Despite all of this, life is finding a way to eradicate these problems. Berlin is baking. Rome is melting. Spain is on fire. Britain is writing letters of complaint. The heatwave was warned to all. It arrived. It cooked. It killed. Like the Spice Girls it will keep coming again and again, and not just from the Sahara. Of course colimate change could be lies or truth. Greenland may be melting at an unprecedented level. Fake truth? Volcanoes going from dormant to active may be stronger reasoning. Is the weather stable near you? Are you experiencing snowfall or the falling of fires from the sky? Snow in June, in Italy? Are 8 billion tonnes of ice being lost from the Himalayas year-on-year? Do we need the third polar ice cap in the Himalayas? Is Greenland a safe place to travel? Should we still call Mont Blanc, Mont Blanc?

“Of course, snowfall can happen in mountain areas in June. But if global warming exists this shouldn’t happen anymore.” – Dr Marco Poletto, Geologist

If the world is warming, are you seeing flash floods and thunderstorms more frequently? Are these storms much more violent in nature? How many trees do we need to re-plant? Do sewerage works need re-designing? Should roads absorb more water? Do zero emission cities work? Are we thinking about the environment too slowly? Are European glaciers due to be extinct? Is plastiglomerate pretty? So many questions. Too many. Will mushrooms save the day?

“Let’s go to the Winchester, have a nice cold pint, and wait for this all to blow over…” – Shaun of The Dead

 

再见/ Zài jiàn / Bài bài / Ta’ra / Goodbye / Hwyl Fawr / Dhanyabaad / Alavidā

The motions of finality.

你好/ Ní hǎo / Nín hǎo / Hello / How do / S’mae / Namaste,

Last Wednesday evening, I watched the excellent Paul Draper, of Mansun fame, now going solo in Guangzhou’s Mao Livehouse. It was an excellent gig, even if returning around midnight to sunny Dongguan was a tad late. One thing for sure, the hustle and bustle of Guangzhou did not leave me feeling in a wide open space. The venue has great acoustics and with Paul Draper’s dreamy vocals, even if Beijing had left him a little sore of the throat. The experience was made all the better by discovering both new songs, and some old songs that I haven’t heard since they probably came out. I’m no super fan of Mansun or Paul Draper – but this gig was my favourite this year. I’ve been to one gig. That being said, I doubt many bands or artists will put on a better show in 2019.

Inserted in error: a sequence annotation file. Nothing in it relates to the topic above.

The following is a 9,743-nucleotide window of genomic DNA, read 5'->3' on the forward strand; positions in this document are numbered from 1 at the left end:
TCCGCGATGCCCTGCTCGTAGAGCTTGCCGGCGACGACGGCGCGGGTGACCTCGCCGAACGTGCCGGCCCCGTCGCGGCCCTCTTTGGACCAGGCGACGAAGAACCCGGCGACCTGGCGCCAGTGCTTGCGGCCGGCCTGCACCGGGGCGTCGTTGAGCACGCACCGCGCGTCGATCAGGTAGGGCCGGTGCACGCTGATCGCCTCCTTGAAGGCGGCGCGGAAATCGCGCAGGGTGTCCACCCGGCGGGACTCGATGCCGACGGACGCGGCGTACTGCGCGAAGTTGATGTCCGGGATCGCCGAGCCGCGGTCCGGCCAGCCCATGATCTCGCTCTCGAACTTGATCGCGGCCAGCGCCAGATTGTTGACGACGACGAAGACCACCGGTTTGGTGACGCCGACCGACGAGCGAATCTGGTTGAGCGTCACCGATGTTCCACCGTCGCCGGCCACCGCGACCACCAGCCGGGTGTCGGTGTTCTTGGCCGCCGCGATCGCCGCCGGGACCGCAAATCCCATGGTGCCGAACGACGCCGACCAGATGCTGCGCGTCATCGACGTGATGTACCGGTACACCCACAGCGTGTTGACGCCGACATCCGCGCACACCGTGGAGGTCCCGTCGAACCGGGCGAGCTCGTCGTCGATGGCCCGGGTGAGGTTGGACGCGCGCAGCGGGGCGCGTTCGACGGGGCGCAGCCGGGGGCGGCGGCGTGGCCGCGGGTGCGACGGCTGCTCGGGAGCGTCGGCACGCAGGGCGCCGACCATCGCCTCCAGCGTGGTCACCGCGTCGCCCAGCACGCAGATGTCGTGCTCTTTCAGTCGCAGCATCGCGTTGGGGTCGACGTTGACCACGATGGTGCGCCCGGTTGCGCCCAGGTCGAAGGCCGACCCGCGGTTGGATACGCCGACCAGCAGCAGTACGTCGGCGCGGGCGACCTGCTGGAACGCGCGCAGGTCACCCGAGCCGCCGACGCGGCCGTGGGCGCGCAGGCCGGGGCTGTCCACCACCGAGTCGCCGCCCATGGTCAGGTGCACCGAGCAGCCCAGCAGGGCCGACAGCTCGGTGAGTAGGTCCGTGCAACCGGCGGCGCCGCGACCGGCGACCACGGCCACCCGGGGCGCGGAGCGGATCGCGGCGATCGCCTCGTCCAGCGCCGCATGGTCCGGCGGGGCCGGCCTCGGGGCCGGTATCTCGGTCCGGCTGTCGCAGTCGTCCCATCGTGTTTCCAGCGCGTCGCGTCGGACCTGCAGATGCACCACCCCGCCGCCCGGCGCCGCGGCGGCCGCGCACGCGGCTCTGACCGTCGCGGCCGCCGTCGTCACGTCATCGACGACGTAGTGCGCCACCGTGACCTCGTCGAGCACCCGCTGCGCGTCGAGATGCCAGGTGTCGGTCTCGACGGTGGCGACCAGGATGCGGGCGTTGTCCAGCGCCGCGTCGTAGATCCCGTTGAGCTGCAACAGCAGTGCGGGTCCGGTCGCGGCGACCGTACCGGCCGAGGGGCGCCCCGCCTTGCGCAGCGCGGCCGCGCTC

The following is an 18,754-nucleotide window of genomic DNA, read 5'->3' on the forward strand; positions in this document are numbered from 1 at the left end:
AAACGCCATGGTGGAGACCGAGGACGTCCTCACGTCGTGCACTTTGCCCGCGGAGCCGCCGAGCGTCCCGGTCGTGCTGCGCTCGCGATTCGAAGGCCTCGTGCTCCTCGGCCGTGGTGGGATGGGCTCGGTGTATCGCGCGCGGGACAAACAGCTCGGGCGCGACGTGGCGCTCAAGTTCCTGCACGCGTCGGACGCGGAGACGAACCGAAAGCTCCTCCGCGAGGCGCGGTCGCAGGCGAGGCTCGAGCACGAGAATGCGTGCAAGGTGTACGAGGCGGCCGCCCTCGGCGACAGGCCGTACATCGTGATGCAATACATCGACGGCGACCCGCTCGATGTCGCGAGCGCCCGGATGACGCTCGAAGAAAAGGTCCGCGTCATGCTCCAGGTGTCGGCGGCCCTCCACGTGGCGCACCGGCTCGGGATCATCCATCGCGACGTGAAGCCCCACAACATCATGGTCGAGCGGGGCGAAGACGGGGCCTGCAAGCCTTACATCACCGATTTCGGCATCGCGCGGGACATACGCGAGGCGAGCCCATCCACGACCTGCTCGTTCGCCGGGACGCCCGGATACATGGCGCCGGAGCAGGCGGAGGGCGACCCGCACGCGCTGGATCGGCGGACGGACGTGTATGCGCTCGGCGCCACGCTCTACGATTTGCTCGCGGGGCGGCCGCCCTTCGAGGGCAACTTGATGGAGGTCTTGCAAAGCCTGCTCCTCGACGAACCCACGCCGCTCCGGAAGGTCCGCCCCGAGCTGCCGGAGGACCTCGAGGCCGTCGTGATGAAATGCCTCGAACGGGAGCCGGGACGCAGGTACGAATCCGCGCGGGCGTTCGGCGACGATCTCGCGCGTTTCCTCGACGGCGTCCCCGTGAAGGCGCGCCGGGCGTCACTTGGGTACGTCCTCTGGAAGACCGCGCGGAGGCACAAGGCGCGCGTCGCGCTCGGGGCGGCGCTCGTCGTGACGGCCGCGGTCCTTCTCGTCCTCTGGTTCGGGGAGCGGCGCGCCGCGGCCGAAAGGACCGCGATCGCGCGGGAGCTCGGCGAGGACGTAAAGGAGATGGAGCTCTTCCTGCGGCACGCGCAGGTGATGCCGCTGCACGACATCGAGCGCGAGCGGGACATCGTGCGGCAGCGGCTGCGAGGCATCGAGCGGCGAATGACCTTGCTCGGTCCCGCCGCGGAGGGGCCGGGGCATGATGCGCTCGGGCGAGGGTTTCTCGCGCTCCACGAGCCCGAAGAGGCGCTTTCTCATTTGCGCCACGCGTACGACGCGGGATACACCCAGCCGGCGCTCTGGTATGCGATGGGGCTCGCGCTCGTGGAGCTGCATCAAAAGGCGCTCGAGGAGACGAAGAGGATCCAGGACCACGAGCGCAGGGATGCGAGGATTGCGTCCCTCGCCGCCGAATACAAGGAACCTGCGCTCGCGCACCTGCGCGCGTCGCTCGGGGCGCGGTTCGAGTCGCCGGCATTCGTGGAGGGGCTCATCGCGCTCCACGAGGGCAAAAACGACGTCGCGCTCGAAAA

I am tired of hearing that “you must be the best“. I agree and I disagree. Be your best by all means, but don’t accept that being the best of all others is possible. For me that is chosen by popular opinion. On one hand, one person could be good at organising groups or preaching ideals, on the other hand, that person could also be radical and likely extreme. You wouldn’t want Adolf Hitler organising a charity shop. He’d probably do okay on the bric-a-brac section or the novelty homewares. I wouldn’t trust him with the books or clothing. He had a nasty habit of being a bit selective. Similarly I wouldn’t trust Marie Curie in a charity shop. She’d be too busy messing around with polonium – and not obeying health and safety rules. Hitler would be a terrible co-worker for Curie. He’d no doubt fuel the rumours that she was a Jewish homewrecker. Yes, history has often been full of divisive figures. Something that you couldn’t say about Michael Jackson, without fear of a fan getting upset, until recently. Now old M.J.J. the noseless is fair game. Him being dead makes him an easy target, much like the poor boys he probably fiddled with.

So, why should we be the best? To be tainted by our weakness and our mistakes? To fall down on our swords? Does society spit out the mediocre and forget what we offer? Is there fault in wanting to live a simple peaceful live? Are we either astronauts, astronomers or stargazers without need of answers? If a dream is unspoken, did anyone dream it?